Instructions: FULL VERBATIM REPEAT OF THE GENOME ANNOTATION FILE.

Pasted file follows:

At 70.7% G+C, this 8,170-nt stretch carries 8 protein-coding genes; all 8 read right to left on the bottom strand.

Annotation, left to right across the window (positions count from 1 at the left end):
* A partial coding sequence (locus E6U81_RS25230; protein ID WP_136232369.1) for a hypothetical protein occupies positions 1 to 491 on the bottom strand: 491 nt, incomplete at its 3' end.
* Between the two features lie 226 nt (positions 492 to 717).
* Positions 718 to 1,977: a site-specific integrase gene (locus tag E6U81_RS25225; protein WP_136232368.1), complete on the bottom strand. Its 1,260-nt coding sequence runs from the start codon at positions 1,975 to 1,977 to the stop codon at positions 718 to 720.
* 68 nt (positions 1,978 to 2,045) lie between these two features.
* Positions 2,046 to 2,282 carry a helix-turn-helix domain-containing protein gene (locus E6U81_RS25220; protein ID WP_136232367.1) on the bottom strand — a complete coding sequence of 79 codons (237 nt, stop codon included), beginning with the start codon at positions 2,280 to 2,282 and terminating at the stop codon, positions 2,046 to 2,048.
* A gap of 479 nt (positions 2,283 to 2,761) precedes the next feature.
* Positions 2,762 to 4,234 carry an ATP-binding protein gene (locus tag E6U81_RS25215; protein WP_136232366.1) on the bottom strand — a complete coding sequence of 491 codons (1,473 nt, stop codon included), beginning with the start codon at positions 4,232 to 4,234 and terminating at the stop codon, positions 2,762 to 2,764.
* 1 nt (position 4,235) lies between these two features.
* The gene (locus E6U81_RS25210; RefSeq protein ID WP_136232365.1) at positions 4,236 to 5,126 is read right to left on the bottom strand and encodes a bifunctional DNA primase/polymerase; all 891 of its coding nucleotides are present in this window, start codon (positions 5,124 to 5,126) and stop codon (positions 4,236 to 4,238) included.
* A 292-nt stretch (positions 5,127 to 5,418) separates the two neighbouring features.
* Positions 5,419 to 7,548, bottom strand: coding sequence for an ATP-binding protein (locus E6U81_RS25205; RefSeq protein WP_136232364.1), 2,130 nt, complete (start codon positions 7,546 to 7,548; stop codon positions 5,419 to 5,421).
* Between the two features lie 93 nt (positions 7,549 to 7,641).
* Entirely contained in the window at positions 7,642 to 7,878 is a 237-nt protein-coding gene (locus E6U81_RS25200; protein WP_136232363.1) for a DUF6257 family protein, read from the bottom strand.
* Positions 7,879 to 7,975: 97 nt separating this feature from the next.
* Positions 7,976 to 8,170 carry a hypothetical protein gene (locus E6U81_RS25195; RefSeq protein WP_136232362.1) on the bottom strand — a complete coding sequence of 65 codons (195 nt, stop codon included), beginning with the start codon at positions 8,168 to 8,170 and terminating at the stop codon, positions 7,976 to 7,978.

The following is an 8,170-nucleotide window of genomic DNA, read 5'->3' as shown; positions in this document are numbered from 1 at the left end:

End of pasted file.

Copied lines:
At 70.7% G+C, this 8,170-nt stretch carries 8 protein-coding genes; all 8 read right to left on the bottom strand.

Annotation, left to right across the window (positions count from 1 at the left end):
* A partial coding sequence (locus E6U81_RS25230; protein ID WP_136232369.1) for a hypothetical protein occupies positions 1 to 491 on the bottom strand: 491 nt, incomplete at its 3' end.
* Between the two features lie 226 nt (positions 492 to 717).
* Positions 718 to 1,977: a site-specific integrase gene (locus tag E6U81_RS25225; protein WP_136232368.1), complete on the bottom strand. Its 1,260-nt coding sequence runs from the start codon at positions 1,975 to 1,977 to the stop codon at positions 718 to 720.
* 68 nt (positions 1,978 to 2,045) lie between these two features.
* Positions 2,046 to 2,282 carry a helix-turn-helix domain-containing protein gene (locus E6U81_RS25220; protein ID WP_136232367.1) on the bottom strand — a complete coding sequence of 79 codons (237 nt, stop codon included), beginning with the start codon at positions 2,280 to 2,282 and terminating at the stop codon, positions 2,046 to 2,048.
* A gap of 479 nt (positions 2,283 to 2,761) precedes the next feature.
* Positions 2,762 to 4,234 carry an ATP-binding protein gene (locus tag E6U81_RS25215; protein WP_136232366.1) on the bottom strand — a complete coding sequence of 491 codons (1,473 nt, stop codon included), beginning with the start codon at positions 4,232 to 4,234 and terminating at the stop codon, positions 2,762 to 2,764.
* 1 nt (position 4,235) lies between these two features.
* The gene (locus E6U81_RS25210; RefSeq protein ID WP_136232365.1) at positions 4,236 to 5,126 is read right to left on the bottom strand and encodes a bifunctional DNA primase/polymerase; all 891 of its coding nucleotides are present in this window, start codon (positions 5,124 to 5,126) and stop codon (positions 4,236 to 4,238) included.
* A 292-nt stretch (positions 5,127 to 5,418) separates the two neighbouring features.
* Positions 5,419 to 7,548, bottom strand: coding sequence for an ATP-binding protein (locus E6U81_RS25205; RefSeq protein WP_136232364.1), 2,130 nt, complete (start codon positions 7,546 to 7,548; stop codon positions 5,419 to 5,421).
* Between the two features lie 93 nt (positions 7,549 to 7,641).
* Entirely contained in the window at positions 7,642 to 7,878 is a 237-nt protein-coding gene (locus E6U81_RS25200; protein WP_136232363.1) for a DUF6257 family protein, read from the bottom strand.
* Positions 7,879 to 7,975: 97 nt separating this feature from the next.
* Positions 7,976 to 8,170 carry a hypothetical protein gene (locus E6U81_RS25195; RefSeq protein WP_136232362.1) on the bottom strand — a complete coding sequence of 65 codons (195 nt, stop codon included), beginning with the start codon at positions 8,168 to 8,170 and terminating at the stop codon, positions 7,976 to 7,978.

The following is an 8,170-nucleotide window of genomic DNA, read 5'->3' as shown; positions in this document are numbered from 1 at the left end: